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    Our boy is in primary, and they've been doing tables for ages. When they think they are ready they can ask to be tested, and will get a badge if successful which they wear with pride.

    I don't really know where this story is coming from as I don't think his school is unusual...
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    Sorry, but this is twaddle. Today, schools teach times tables. And they have always done, without a break, since the war.
    There were some stupid schools that taught pupils to count up rather than recite "four, eight, twelve..." instead of the more useful "one four is four, two fours are eight..." but tables have always been part of maths teaching.
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    when I went to school I was obsessed with math's, I was top of my year in test's that they carried out, second to the top of the school, when anybody called at our house to see my parent's I used to mather them to do me math tests, now its all calculators, which they are allowed to take into math's exams, when my son was doing maths I couldn't help him, Ididn't have the know how because maths have changed so much over the years, but he was taught the times table, it was fun learning

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    Quote Originally Posted by hairydog View Post
    Sorry, but this is twaddle. Today, schools teach times tables. And they have always done, without a break, since the war.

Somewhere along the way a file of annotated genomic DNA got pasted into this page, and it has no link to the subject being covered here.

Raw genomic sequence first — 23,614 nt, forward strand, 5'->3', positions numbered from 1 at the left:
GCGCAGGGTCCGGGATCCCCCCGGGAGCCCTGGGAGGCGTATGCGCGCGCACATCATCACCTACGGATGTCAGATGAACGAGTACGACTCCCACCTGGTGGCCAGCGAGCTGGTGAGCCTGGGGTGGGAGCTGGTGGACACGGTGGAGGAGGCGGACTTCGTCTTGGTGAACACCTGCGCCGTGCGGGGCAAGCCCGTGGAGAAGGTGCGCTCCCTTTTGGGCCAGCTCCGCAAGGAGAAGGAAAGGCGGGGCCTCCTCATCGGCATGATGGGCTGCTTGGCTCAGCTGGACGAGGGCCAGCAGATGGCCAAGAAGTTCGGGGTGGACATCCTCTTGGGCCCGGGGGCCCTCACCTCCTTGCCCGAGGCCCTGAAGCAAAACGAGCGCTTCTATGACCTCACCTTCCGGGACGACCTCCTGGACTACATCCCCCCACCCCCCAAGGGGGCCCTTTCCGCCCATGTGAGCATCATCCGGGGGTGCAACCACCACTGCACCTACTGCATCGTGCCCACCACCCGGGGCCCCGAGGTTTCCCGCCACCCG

There were some stupid schools that taught pupils to count up rather than recite "four, eight, twelve..." instead of the more useful "one four is four, two fours are eight..." but tables have always been part of maths teaching.
    Well if you are going to sit on the fence then we are not going to get very far !!!

    Seriously I think it might be the luck of the draw where you live. I have lived most of my life in the South.

    My children born 1967 & 1970 had varied results. Some schools were still using the above method some had moved on - or back depending on how you look at it.

    Grand children born 1990 96 & twins 99 did not have the above method just tables for a short while three days a week.

    Until the family relocated to Inverness and the excellent Scottish education ethos kicked it.

    Tables every morning & a gold star for Table pupil of the month.

    I am delighted to say it has paid of handsomely.

    Dezi

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    Our lass teaches GCSE maths to kids (well, young adults) that failed it first time around. Most have no idea what a times table is.

    I also get the feeling that some of the managers may be a little out of practice on maths too. Take kids that failed catastrophically the first time, then try to get them to pass by giving them one sixth of the lesson time that they had 1st time around.

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    Kids here are tops in GB when it comes to school,except me ,anyway my daughter has blowen the lid on reading as top marks are 96/98,abby landed a 123 .
    As for maths doing well at that two as the last teacher she had was from southern ireland and tought the old way,thank heavens.
    Any way im making sure she will learn and im making her read science books to so not to end up like big dumbo me.
    Only dirty people wash